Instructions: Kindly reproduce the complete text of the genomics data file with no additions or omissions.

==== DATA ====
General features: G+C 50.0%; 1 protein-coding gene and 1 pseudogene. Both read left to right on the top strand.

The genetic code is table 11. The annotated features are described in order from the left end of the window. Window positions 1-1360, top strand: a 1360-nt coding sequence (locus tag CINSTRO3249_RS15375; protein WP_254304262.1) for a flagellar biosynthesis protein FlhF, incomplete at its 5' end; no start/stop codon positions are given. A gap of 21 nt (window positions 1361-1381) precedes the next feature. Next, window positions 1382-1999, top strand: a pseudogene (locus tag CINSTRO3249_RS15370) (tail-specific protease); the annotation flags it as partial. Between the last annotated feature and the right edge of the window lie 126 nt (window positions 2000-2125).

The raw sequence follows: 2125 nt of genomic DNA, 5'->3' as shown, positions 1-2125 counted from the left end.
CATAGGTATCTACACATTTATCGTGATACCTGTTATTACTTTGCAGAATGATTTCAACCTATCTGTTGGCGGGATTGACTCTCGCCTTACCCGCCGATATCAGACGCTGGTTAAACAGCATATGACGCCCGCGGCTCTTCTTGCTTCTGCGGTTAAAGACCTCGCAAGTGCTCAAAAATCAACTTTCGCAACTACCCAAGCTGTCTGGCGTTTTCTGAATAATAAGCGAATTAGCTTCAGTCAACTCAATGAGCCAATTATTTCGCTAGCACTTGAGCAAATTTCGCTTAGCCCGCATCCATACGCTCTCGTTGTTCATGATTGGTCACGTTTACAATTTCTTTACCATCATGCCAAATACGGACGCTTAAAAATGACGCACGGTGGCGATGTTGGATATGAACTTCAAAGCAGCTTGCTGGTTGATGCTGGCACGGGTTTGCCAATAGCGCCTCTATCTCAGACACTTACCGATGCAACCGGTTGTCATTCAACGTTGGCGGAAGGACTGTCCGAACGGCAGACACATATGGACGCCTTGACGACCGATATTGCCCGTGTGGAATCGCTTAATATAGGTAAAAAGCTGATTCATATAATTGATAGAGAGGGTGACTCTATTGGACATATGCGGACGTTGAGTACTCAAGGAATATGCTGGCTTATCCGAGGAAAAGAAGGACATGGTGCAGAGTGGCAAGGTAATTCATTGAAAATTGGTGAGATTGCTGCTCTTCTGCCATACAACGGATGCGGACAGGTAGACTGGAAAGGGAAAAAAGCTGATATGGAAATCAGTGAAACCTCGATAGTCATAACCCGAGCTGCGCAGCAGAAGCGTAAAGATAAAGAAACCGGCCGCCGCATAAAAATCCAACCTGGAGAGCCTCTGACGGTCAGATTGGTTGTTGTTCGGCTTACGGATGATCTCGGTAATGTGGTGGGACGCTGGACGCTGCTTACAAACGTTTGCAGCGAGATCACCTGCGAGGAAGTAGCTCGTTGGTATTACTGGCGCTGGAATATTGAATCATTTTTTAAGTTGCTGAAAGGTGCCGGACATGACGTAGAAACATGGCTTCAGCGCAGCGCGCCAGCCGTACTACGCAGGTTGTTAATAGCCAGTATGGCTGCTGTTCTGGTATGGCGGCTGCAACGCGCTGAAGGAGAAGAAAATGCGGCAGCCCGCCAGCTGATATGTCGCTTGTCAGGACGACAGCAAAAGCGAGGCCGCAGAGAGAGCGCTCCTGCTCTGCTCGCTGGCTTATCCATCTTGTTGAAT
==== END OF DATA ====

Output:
General features: G+C 50.0%; 1 protein-coding gene and 1 pseudogene. Both read left to right on the top strand.

The genetic code is table 11. The annotated features are described in order from the left end of the window. Window positions 1-1360, top strand: a 1360-nt coding sequence (locus tag CINSTRO3249_RS15375; protein WP_254304262.1) for a flagellar biosynthesis protein FlhF, incomplete at its 5' end; no start/stop codon positions are given. A gap of 21 nt (window positions 1361-1381) precedes the next feature. Next, window positions 1382-1999, top strand: a pseudogene (locus tag CINSTRO3249_RS15370) (tail-specific protease); the annotation flags it as partial. Between the last annotated feature and the right edge of the window lie 126 nt (window positions 2000-2125).

The raw sequence follows: 2125 nt of genomic DNA, 5'->3' as shown, positions 1-2125 counted from the left end.
CATAGGTATCTACACATTTATCGTGATACCTGTTATTACTTTGCAGAATGATTTCAACCTATCTGTTGGCGGGATTGACTCTCGCCTTACCCGCCGATATCAGACGCTGGTTAAACAGCATATGACGCCCGCGGCTCTTCTTGCTTCTGCGGTTAAAGACCTCGCAAGTGCTCAAAAATCAACTTTCGCAACTACCCAAGCTGTCTGGCGTTTTCTGAATAATAAGCGAATTAGCTTCAGTCAACTCAATGAGCCAATTATTTCGCTAGCACTTGAGCAAATTTCGCTTAGCCCGCATCCATACGCTCTCGTTGTTCATGATTGGTCACGTTTACAATTTCTTTACCATCATGCCAAATACGGACGCTTAAAAATGACGCACGGTGGCGATGTTGGATATGAACTTCAAAGCAGCTTGCTGGTTGATGCTGGCACGGGTTTGCCAATAGCGCCTCTATCTCAGACACTTACCGATGCAACCGGTTGTCATTCAACGTTGGCGGAAGGACTGTCCGAACGGCAGACACATATGGACGCCTTGACGACCGATATTGCCCGTGTGGAATCGCTTAATATAGGTAAAAAGCTGATTCATATAATTGATAGAGAGGGTGACTCTATTGGACATATGCGGACGTTGAGTACTCAAGGAATATGCTGGCTTATCCGAGGAAAAGAAGGACATGGTGCAGAGTGGCAAGGTAATTCATTGAAAATTGGTGAGATTGCTGCTCTTCTGCCATACAACGGATGCGGACAGGTAGACTGGAAAGGGAAAAAAGCTGATATGGAAATCAGTGAAACCTCGATAGTCATAACCCGAGCTGCGCAGCAGAAGCGTAAAGATAAAGAAACCGGCCGCCGCATAAAAATCCAACCTGGAGAGCCTCTGACGGTCAGATTGGTTGTTGTTCGGCTTACGGATGATCTCGGTAATGTGGTGGGACGCTGGACGCTGCTTACAAACGTTTGCAGCGAGATCACCTGCGAGGAAGTAGCTCGTTGGTATTACTGGCGCTGGAATATTGAATCATTTTTTAAGTTGCTGAAAGGTGCCGGACATGACGTAGAAACATGGCTTCAGCGCAGCGCGCCAGCCGTACTACGCAGGTTGTTAATAGCCAGTATGGCTGCTGTTCTGGTATGGCGGCTGCAACGCGCTGAAGGAGAAGAAAATGCGGCAGCCCGCCAGCTGATATGTCGCTTGTCAGGACGACAGCAAAAGCGAGGCCGCAGAGAGAGCGCTCCTGCTCTGCTCGCTGGCTTATCCATCTTGTTGAAT